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Downbeat US jobs data only dents stock markets

Downbeat US jobs data only dents stock markets

LONDON: A sharp slowdown in hiring in the United States sent stocks slumping Friday, but just briefly, as it raised concerns for the economic and interest rate outlook in the world’s top economy.

Wall Street stocks fell at the opening bell after following data showing the US economy added just 160,000 net new jobs in April, the lowest level this year, but the Dow had nearly recovered all the ground as midday approached.

European stocks also took a knock from the release of the nonfarm payroll data from the US Labor Department, but in the final minutes of trading values recovered.

London’s benchmark FTSE 100 index managed to finish with a small gain on 0.1 percent and Frankfurt’s DAX 30 index added 0.2 percent

But in Paris the CAC 40 lost 0.4 percent in value.

The jobs growth figure was well below expectations and pointed to the impact of the sharp slowdown of the US economy to a 0.5 percent growth rate in the first quarter of the year. Analysts had expected a modest slowdown from March to about new 207,000 jobs.

“US equities are lower in early action following a disappointing April nonfarm payroll report, which has the Street grappling with how the Fed will respond through monetary policy,” said analysts at brokerage Charles Schwab.

Meanwhile market analyst Patrick O’Hare said the report was “a real pickle for the Fed”.

The sour part of the report was the slowdown in job creation, but that was matched by the sweet news of a 0.3 percent increase in average hourly earnings.

“What isn’t too kosher for the market about that statistic is that it provides some rationale for a purportedly data-dependent Fed to raise the fed funds rate in June,” said O’Hare.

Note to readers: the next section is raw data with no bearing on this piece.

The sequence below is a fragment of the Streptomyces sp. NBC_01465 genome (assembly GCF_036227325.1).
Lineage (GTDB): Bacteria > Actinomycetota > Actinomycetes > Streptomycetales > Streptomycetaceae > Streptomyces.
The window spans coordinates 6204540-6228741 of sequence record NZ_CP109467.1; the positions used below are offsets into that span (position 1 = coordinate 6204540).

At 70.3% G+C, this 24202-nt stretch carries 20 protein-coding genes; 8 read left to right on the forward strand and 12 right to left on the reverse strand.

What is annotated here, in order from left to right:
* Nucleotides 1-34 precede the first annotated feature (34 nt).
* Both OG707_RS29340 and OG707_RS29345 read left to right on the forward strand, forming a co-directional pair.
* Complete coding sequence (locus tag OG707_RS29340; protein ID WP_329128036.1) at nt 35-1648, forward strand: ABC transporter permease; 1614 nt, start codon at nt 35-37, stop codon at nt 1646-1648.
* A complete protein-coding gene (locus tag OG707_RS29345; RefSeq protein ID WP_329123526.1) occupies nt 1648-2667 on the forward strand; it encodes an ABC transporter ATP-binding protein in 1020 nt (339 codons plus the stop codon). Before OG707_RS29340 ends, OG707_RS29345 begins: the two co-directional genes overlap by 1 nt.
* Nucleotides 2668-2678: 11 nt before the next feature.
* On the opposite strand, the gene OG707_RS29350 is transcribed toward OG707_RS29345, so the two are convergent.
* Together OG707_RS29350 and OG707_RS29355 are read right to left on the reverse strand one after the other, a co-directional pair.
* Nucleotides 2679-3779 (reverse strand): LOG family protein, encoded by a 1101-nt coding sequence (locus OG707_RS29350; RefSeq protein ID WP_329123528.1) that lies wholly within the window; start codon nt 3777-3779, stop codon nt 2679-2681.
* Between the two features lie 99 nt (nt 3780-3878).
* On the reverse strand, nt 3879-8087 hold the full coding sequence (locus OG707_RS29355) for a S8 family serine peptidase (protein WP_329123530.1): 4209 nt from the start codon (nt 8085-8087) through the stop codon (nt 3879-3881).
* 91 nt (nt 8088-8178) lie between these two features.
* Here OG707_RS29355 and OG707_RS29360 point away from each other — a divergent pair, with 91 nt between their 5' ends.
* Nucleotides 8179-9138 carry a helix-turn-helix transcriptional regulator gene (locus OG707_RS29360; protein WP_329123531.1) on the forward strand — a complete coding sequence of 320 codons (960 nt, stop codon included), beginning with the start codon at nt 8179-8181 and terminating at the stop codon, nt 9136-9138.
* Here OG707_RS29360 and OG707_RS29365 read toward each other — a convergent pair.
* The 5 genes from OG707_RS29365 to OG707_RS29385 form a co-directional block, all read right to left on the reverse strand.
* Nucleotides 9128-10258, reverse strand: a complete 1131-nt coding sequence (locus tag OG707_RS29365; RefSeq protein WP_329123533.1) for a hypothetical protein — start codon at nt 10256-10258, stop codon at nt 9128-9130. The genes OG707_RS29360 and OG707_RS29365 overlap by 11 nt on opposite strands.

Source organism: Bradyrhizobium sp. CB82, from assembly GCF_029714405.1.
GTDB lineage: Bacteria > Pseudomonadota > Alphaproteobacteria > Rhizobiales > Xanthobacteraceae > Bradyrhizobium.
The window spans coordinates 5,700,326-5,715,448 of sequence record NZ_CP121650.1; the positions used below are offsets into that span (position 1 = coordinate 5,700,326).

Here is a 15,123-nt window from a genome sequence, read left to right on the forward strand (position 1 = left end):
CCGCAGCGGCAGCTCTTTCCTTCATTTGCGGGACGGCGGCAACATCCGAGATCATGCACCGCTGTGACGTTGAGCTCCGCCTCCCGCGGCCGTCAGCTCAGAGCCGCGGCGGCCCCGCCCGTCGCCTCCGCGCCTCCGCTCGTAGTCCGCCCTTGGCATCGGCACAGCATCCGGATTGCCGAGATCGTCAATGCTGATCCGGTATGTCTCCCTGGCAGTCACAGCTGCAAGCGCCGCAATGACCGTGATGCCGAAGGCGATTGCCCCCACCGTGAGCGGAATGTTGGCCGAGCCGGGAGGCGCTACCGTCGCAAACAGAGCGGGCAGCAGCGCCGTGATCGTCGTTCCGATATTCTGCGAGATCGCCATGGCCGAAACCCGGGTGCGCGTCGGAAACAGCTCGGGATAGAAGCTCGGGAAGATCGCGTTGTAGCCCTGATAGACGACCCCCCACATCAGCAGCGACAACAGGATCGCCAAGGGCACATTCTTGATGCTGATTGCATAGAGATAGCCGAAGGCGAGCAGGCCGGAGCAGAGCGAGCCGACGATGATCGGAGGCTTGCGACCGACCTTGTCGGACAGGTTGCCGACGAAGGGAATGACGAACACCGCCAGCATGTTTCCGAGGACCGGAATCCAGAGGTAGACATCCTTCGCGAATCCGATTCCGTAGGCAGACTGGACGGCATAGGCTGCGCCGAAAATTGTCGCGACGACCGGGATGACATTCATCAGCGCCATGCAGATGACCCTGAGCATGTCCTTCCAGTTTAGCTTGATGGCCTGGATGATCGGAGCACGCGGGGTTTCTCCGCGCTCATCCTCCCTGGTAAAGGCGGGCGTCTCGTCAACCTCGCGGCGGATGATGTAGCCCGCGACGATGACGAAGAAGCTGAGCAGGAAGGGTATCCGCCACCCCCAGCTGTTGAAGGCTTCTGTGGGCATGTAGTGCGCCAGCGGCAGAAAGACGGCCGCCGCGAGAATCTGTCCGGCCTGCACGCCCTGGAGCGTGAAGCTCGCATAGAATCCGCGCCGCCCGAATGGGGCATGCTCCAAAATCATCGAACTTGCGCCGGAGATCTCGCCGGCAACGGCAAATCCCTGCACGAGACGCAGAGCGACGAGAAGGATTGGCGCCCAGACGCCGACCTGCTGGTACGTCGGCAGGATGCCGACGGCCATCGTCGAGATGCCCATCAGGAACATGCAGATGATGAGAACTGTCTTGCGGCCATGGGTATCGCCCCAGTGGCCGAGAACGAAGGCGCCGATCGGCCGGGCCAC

The dollar fell after the release of the data, indicating that currency traders initially saw less likelihood the Fed will move to increase interest rates at its next monetary policy meeting in June.

The euro rose to $1.1419 in late London trade, but was still down considerably from the eight-month high of $1.1616 it struck on Tuesday.

While lower interest rates and a weaker dollar are usually good for the stock market, investors have been troubled by slowing economic growth.

“Feeble economic data from China to Europe to the US has prompted the worst weekly slide in European stocks since mid-February,” said analyst Jasper Lawler at CMC Markets.

“Global economic and corporate earnings growth appears to have crested for the time being so current market valuations are being questioned.”

Confidence on trading floors has been sparse the past two weeks following disappointing data and announcements from China to the United States that tore a hole in hopes the world economy was showing signs of recovery.

On Friday, Asian stock markets mostly fell as lingering worries over global growth sent traders running from higher-risk assets.

Key figures around 1530 GMT

London – FTSE 100: UP 0.1 percent to 6,125.70 points (close)

Frankfurt – DAX 30: UP 0.2 percent at 9,869.9 (close)

Paris – CAC 40: DOWN 0.4 percent at 4,301.24 (close)

EURO STOXX 50: DOWN 0.4 percent at 2,939.24

New York – Dow: DOWN 0.04 percent at 17,654.24

New York – S&P 500: DOWN 0.2 percent at 2,046.28

New York – Nasdaq: DOWN 0.4 at 4,699.57

Tokyo: Nikkei 225: DOWN 0.3 percent at 16,106.72 (close)

Shanghai: DOWN 2.8 percent at 2,913.25 (close)

Hong Kong: DOWN 1.7 percent at 20,109.87 (close)

Euro/dollar: UP at $1.1419 from $1.1404 Thursday

Dollar/yen: DOWN at 106.71 yen from 107.26 yen

Copyright AFP (Agence France-Presse), 2016

Courtesy : BRecorder



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